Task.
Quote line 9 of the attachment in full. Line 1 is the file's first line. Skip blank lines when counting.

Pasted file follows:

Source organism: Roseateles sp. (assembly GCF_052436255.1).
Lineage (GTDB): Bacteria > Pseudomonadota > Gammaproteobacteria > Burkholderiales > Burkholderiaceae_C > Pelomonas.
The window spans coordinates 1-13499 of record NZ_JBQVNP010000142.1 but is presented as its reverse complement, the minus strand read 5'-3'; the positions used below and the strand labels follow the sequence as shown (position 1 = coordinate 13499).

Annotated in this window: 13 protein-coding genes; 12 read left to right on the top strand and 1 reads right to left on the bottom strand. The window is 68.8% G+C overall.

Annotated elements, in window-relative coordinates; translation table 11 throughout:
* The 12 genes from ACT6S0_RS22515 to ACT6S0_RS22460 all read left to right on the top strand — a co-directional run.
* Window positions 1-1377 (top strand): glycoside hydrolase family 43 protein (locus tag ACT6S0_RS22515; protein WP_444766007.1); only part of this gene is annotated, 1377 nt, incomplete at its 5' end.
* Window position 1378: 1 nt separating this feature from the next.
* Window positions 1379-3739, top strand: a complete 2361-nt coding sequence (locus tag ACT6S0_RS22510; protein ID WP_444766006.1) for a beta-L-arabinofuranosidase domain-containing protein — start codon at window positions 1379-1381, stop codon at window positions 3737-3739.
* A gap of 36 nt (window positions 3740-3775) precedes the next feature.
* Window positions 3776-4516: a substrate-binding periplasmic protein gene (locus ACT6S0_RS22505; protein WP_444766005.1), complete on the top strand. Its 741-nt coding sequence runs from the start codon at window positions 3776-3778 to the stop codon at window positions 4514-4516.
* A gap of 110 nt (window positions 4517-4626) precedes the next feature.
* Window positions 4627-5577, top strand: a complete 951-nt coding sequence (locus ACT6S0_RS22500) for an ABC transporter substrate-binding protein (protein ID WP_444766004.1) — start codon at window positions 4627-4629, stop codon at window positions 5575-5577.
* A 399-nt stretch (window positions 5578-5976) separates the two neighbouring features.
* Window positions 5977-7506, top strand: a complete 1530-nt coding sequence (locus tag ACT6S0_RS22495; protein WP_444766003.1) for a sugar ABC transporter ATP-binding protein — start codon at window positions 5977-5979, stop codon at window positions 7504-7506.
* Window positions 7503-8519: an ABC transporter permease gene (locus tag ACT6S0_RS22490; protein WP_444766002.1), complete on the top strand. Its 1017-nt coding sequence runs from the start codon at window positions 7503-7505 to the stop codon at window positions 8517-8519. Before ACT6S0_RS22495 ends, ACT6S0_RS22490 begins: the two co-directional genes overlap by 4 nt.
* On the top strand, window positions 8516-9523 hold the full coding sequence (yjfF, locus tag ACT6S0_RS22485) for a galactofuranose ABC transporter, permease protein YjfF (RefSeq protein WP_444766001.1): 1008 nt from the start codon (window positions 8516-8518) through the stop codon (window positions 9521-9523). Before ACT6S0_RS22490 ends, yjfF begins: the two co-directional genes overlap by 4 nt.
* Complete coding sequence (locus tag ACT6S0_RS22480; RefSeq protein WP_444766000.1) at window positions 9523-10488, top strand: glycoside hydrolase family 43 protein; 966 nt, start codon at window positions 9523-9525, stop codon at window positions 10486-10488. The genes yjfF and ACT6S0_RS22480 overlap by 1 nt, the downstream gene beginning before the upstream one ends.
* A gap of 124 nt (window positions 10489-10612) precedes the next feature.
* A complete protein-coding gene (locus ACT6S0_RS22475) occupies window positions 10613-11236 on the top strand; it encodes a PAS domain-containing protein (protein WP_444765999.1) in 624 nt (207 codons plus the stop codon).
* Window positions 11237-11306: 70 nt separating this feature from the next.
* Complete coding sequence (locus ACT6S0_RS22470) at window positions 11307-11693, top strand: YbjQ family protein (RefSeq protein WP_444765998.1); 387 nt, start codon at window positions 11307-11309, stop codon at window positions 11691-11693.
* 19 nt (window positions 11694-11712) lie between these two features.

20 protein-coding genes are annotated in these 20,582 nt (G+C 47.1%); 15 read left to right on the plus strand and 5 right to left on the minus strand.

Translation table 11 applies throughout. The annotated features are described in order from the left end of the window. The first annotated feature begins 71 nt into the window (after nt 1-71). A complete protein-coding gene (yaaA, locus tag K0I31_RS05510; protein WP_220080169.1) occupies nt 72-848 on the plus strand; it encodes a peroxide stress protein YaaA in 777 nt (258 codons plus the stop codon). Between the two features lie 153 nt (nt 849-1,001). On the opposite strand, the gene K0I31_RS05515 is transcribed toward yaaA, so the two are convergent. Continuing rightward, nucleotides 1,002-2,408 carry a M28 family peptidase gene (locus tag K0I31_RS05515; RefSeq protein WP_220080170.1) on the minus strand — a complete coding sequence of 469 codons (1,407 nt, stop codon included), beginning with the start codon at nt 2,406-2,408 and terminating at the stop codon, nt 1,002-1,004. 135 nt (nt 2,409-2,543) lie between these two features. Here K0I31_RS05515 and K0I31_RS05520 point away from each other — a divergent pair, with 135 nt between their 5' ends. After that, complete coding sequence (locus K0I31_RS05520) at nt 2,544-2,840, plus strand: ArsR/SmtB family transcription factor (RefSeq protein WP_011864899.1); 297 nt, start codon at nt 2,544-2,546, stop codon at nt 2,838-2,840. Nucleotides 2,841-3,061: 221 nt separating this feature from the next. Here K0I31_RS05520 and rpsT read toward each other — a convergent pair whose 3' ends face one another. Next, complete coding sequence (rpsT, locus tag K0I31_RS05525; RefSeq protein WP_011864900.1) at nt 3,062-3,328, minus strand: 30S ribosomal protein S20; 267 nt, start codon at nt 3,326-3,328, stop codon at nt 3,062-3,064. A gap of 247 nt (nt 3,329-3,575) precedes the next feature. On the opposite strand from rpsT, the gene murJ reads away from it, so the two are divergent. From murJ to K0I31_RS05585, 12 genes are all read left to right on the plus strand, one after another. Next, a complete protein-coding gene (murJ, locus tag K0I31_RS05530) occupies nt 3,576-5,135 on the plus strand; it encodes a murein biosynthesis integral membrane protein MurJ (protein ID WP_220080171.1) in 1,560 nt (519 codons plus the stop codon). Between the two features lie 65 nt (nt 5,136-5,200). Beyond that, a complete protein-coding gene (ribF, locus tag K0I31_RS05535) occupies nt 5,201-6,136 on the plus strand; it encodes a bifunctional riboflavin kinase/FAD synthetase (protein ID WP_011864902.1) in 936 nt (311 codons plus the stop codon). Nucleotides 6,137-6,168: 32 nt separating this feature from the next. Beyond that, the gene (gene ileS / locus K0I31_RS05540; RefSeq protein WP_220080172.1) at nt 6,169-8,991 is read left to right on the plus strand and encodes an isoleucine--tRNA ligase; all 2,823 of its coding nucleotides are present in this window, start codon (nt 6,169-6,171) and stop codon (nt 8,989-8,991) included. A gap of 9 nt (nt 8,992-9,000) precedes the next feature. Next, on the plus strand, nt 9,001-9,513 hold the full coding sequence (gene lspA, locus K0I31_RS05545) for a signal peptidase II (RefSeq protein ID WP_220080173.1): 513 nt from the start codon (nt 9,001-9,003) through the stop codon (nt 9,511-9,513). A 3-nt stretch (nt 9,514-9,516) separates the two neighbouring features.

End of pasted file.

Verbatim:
* Window positions 1379-3739, top strand: a complete 2361-nt coding sequence (locus tag ACT6S0_RS22510; protein ID WP_444766006.1) for a beta-L-arabinofuranosidase domain-containing protein — start codon at window positions 1379-1381, stop codon at window positions 3737-3739.